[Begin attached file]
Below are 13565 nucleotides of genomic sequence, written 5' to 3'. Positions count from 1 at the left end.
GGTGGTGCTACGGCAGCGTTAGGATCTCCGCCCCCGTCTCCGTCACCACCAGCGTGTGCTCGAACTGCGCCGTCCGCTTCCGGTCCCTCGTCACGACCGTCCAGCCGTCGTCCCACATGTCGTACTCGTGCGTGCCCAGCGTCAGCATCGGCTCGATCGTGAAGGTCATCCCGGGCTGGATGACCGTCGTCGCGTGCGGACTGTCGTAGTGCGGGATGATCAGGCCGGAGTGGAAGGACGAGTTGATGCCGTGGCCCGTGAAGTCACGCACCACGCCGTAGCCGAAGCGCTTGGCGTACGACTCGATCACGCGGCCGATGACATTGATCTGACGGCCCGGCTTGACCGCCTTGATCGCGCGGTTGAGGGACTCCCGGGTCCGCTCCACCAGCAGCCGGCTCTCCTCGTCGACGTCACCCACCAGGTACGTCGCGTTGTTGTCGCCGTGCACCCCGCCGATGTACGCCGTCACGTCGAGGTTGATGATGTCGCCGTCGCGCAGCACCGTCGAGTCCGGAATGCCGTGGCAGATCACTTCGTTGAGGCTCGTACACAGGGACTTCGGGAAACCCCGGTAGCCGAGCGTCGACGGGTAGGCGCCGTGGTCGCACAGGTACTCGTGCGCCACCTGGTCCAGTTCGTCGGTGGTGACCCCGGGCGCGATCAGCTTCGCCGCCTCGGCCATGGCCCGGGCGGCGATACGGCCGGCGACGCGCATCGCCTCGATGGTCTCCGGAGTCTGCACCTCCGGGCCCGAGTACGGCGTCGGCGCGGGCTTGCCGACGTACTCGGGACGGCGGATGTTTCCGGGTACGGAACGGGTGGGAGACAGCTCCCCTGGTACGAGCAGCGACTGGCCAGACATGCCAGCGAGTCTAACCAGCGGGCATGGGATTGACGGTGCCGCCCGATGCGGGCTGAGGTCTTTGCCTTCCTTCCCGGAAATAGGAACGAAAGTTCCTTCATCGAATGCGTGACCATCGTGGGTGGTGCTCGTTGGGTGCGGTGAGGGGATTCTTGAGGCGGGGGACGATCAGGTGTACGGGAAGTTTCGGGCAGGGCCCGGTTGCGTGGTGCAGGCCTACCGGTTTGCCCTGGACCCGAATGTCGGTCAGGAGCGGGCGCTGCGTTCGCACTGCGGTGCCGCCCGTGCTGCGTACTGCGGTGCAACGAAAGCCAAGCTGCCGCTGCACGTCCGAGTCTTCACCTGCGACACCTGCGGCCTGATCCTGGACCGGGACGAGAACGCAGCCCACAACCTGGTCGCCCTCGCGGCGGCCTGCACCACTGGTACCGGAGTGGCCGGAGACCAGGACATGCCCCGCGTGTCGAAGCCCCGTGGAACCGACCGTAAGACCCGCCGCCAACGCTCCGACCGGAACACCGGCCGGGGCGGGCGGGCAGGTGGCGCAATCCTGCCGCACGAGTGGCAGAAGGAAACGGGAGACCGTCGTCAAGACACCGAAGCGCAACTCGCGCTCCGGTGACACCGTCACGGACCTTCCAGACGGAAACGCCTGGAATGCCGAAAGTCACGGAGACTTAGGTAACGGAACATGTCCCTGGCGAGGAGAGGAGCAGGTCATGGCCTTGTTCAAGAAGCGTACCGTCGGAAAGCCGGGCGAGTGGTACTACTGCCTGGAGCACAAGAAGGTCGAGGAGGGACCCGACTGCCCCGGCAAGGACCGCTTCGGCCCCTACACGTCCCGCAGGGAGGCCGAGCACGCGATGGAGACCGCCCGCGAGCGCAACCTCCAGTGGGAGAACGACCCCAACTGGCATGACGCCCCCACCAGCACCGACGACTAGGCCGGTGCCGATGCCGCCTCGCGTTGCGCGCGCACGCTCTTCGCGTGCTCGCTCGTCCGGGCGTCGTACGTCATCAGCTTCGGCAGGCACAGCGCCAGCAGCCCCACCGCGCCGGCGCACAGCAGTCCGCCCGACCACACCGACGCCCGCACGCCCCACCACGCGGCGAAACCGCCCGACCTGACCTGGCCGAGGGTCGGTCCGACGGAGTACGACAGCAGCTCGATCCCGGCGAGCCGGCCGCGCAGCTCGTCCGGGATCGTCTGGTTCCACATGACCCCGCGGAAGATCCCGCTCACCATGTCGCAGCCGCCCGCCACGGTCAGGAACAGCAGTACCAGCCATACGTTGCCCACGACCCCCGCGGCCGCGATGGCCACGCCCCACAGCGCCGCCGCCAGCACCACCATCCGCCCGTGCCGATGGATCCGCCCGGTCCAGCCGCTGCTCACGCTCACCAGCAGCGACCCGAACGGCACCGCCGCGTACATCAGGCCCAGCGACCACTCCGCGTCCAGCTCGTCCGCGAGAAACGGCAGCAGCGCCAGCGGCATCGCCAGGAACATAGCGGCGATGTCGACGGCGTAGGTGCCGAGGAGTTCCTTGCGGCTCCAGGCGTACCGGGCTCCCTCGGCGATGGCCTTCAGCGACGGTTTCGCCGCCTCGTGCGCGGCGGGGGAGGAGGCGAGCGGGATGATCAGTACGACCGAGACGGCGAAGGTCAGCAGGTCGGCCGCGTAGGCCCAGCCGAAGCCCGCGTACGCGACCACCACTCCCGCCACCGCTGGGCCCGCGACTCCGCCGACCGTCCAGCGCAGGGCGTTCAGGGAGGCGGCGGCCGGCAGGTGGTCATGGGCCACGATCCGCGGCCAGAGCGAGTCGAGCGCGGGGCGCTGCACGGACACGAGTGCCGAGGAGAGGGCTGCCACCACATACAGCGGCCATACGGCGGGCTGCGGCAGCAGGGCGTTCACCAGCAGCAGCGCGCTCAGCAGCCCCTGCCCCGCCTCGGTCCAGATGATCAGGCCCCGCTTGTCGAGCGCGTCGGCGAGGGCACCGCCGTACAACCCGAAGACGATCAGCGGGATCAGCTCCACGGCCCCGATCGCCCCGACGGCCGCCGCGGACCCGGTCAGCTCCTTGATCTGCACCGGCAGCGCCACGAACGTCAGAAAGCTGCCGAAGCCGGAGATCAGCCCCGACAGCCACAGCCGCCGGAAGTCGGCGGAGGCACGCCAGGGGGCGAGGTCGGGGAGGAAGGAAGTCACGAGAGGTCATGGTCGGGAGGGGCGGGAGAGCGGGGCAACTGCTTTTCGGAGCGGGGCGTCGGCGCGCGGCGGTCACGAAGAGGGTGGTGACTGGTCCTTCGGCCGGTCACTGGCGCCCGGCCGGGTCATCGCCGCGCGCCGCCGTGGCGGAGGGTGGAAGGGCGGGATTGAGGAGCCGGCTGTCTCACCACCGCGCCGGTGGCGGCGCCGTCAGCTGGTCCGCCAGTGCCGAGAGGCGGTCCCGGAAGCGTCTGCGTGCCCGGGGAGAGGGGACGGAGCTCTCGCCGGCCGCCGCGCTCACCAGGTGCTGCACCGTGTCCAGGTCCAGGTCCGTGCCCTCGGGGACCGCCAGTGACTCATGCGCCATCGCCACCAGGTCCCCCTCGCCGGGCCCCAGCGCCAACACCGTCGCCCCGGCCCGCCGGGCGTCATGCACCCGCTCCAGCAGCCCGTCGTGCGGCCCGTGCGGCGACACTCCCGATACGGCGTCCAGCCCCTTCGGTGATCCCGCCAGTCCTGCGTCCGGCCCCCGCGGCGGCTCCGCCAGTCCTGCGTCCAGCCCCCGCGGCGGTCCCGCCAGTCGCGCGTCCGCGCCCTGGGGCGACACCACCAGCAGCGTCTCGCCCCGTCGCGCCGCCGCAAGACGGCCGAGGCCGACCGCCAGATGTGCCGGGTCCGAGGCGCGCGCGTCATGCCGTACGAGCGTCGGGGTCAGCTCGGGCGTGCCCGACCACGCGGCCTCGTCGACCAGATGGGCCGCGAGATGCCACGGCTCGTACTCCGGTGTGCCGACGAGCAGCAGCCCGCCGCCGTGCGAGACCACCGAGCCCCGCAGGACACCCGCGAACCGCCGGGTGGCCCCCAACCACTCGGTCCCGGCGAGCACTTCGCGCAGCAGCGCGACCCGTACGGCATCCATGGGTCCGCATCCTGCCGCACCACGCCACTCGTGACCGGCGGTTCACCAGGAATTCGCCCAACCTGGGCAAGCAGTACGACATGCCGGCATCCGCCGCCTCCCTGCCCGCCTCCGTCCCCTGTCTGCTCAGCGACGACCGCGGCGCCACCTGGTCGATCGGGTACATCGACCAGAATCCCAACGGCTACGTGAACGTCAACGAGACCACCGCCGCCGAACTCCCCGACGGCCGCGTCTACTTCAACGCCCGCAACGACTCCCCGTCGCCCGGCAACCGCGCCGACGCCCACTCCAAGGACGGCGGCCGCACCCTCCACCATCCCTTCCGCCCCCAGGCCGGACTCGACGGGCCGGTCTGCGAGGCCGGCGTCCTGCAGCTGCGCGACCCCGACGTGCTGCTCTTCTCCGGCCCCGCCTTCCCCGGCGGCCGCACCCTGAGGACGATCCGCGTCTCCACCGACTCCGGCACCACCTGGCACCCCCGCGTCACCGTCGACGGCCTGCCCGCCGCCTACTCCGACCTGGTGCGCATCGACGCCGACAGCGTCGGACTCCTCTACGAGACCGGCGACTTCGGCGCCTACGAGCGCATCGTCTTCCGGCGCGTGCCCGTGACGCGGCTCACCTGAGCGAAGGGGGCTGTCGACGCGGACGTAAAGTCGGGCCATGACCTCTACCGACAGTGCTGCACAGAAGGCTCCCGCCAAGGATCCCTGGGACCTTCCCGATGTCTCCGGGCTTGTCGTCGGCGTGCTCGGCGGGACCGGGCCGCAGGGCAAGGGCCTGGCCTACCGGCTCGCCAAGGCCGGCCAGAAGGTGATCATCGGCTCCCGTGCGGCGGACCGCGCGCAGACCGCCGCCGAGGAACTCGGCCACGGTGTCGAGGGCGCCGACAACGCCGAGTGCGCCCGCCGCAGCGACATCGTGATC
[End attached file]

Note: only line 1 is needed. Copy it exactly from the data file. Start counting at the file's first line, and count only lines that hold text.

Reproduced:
Below are 13565 nucleotides of genomic sequence, written 5' to 3'. Positions count from 1 at the left end.